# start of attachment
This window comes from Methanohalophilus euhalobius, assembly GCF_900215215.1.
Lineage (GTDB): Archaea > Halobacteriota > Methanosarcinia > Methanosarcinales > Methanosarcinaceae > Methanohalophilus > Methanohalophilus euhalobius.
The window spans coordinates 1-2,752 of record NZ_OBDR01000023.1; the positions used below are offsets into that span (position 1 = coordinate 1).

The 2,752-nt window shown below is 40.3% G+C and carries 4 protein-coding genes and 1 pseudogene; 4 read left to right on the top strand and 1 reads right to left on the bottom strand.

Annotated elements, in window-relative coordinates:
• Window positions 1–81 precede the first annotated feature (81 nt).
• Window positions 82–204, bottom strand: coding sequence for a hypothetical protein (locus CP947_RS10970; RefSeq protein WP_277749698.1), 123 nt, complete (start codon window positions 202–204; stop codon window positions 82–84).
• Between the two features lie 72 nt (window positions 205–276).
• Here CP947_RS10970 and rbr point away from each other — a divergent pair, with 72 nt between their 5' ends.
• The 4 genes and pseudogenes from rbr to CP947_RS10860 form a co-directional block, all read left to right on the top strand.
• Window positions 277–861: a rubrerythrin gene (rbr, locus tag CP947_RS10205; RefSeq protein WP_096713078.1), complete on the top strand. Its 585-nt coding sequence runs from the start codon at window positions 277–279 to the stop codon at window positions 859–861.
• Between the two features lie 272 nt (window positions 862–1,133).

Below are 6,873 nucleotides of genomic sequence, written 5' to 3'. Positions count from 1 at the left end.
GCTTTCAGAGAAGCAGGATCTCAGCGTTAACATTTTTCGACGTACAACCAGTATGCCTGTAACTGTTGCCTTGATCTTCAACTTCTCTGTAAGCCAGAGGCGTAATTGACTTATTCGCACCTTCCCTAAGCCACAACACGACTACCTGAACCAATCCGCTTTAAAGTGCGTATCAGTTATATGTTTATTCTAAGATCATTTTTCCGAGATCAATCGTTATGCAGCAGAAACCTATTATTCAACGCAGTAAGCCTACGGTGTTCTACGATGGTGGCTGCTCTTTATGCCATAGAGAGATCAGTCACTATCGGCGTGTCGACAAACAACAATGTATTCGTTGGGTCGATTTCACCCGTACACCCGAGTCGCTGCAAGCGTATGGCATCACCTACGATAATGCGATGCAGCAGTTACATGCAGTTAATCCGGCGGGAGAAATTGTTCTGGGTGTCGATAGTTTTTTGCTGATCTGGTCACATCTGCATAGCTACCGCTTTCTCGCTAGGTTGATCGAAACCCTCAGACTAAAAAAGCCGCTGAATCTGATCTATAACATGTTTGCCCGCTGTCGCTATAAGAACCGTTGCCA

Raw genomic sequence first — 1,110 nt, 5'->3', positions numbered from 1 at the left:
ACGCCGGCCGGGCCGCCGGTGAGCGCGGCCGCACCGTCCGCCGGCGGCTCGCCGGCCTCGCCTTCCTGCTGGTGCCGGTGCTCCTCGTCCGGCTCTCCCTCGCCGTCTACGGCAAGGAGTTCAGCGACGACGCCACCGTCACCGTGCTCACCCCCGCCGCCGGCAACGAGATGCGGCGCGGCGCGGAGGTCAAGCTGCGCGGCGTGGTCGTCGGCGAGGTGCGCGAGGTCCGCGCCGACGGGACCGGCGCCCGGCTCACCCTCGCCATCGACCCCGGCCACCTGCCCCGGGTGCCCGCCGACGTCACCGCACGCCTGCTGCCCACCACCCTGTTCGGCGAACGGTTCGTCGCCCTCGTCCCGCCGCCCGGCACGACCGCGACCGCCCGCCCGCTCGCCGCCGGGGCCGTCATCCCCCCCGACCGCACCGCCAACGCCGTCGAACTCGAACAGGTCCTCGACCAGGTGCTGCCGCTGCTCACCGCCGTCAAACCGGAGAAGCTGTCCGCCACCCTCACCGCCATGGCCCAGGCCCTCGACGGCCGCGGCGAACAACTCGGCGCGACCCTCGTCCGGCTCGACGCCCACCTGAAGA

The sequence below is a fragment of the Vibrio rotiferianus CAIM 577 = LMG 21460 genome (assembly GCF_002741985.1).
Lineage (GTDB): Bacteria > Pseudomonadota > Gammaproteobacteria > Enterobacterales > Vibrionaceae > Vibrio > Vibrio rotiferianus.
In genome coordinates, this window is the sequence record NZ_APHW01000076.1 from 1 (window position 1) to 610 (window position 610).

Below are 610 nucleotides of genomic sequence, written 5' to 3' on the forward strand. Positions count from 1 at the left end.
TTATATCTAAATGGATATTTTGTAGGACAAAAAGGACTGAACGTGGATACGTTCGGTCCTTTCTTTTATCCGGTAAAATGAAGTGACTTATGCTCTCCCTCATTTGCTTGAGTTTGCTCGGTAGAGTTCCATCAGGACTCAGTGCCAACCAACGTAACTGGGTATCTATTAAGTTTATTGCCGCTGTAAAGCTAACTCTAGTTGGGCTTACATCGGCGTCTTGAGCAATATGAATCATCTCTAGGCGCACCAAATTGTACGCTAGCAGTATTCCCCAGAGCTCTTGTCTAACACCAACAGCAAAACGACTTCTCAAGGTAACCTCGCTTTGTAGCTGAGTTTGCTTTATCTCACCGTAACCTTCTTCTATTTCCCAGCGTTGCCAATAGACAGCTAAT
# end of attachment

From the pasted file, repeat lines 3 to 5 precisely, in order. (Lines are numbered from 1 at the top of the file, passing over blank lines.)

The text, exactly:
The window spans coordinates 1-2,752 of record NZ_OBDR01000023.1; the positions used below are offsets into that span (position 1 = coordinate 1).

The 2,752-nt window shown below is 40.3% G+C and carries 4 protein-coding genes and 1 pseudogene; 4 read left to right on the top strand and 1 reads right to left on the bottom strand.

Annotated elements, in window-relative coordinates: